His stats range from average (75-for-137, 54.7 percent, 702 yards) to below average (107.42 rating) to stunningly good -- Carroll already has set the school record for consecutive passes without an interception at 137 and counting.
But it's what offensive coordinator Woody McCorvey saw in recruiting Carroll out of St. Thomas Aquinas High in Fort Lauderdale, Fla., that made the Bulldogs decide to go after a quarterback whose arm strength raised questions.
Three times Carroll led St. Thomas to the 5A state championship game only to lose to Lakeland High. Last season, St. Thomas spotted Lakeland a 21-0 lead, scored 35 points in the final 6:07, and lost 45-42 in double overtime. It's considered among the greatest games in the history of Florida high school football.
"Everywhere he had been, he had won," McCorvey said. "For a kid to bring his team from that type of deficit, he had to be somebody special. He's a winner. He completes passes. He doesn't throw interceptions."
Carroll also is still a freshman. McCorvey said Carroll will spend this off week working on his footwork, which in turn will help his timing with passes to the perimeter.
"The passes to the backs and the tight ends, he has those down," McCorvey said. "If we can come out of this week getting his timing down with the outside guys, that would be good."
As Syracuse languishes near the bottom of the rushing statistics (73.5 yards per game, 113th) for yet another season, and as fans continue to withhold their support for coach Greg Robinson by withholding their presence from the Carrier Dome ( capacity: 50,000; average attendance at last three home games: 34,156), it's worth pointing out the multitude of New York state high school running backs now starting at schools other than Syracuse:
Gregory Shamus/Getty Images
Mike Hart is one of the talented native New York backs whom the Orange didn't get to Syracuse.
• Mike Hart of Syracuse, the Michigan senior who's third in the nation (154 rushing yards per game).
• One spot behind him nationally is Ray Rice of New Rochelle, who planned to sign with Syracuse until the school fired Paul Pasqualoni and instead went to Rutgers (142.6 yards per game).
• Michigan State senior Jehuu Caulcrick of Findlay Lake, a three-time all-state player who's tied for fourth in the nation in touchdowns with 16.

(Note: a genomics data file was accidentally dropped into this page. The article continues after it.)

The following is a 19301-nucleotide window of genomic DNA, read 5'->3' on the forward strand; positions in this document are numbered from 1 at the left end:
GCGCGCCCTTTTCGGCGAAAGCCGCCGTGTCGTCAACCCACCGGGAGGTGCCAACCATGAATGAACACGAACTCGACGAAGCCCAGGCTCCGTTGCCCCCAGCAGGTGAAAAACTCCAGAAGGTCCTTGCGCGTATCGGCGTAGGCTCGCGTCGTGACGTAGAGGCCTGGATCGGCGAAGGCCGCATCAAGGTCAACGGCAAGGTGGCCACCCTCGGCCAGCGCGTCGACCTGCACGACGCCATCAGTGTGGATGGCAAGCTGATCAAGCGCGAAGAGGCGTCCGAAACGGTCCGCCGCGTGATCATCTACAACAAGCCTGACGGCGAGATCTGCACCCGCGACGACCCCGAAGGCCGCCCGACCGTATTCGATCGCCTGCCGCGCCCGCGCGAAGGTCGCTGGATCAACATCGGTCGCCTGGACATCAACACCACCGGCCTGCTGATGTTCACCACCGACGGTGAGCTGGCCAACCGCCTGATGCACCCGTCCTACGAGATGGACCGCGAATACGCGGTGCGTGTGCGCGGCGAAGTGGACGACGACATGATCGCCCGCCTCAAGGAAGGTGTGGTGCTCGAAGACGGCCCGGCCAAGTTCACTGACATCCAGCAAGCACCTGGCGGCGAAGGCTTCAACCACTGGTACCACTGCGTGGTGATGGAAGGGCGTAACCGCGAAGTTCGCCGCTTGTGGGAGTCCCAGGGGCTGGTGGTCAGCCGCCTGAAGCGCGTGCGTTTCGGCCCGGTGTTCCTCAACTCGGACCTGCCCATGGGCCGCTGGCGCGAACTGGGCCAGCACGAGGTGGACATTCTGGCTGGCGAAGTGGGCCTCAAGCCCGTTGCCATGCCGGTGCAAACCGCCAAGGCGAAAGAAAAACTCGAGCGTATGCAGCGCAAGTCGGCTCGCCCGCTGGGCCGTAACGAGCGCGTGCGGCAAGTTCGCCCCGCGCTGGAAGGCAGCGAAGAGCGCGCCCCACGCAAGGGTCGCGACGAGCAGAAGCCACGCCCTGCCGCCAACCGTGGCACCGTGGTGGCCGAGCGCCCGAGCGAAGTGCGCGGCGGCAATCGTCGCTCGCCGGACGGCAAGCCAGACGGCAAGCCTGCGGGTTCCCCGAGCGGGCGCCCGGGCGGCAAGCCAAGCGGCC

• Penn State senior fullback Matt Hahn of Dix Hills, a talented blocker who scored the first rushing touchdown of his career against Wisconsin on Oct. 13 before tearing his right ACL against the Hoosiers the following week in the fourth quarter, ending his collegiate career.
• And Boston College senior linebacker Jolonn Dunbar, who played running back at Syracuse Corcoran High before becoming a co-captain and leading tackler of the second-ranked Eagles in 2006 and 2007.
Robinson has run into a rough set of circumstances. The players that Pasqualoni recruited for his freeze option offense have struggled in Robinson's West Coast system. Injuries have waylaid some top players, including sophomore tailback Delone Carter, a talented back who dislocated his hip in practice shortly before the season began.
The question is whether athletic director Daryl Gross, who hired Robinson, will continue to support him despite the fan apathy. The Orange (2-6, 1-2) appear as if they have left square one and begun to move on, and a new hire surely would return them to that square. But no athletic director is immune to an attack of empty seats.
Ivan Maisel is a senior writer for ESPN.com. Send your questions and comments to Ivan at email@example.com.
1. UConn head coach Randy Edsall used to work for Tom Coughlin, and I didn't think that Edsall would ever sound like the load of warmth that is the Giants' coach. But the more the Huskies (7-1) win, the more joyless that Edsall sounds. Can someone pull him aside and tell him it's OK to acknowledge his team's success? He's draining the thrills out of the Huskies' best season ever.
2. In four years, Ryan Perrilloux has gone from being one of the top recruited quarterbacks in the nation, the prospect who broke hearts at Texas by switching late to LSU, to being a backup quarterback serving his second suspension of the season. You know no one at Texas would say a thing publicly but you can imagine what they're saying privately: "Whew!"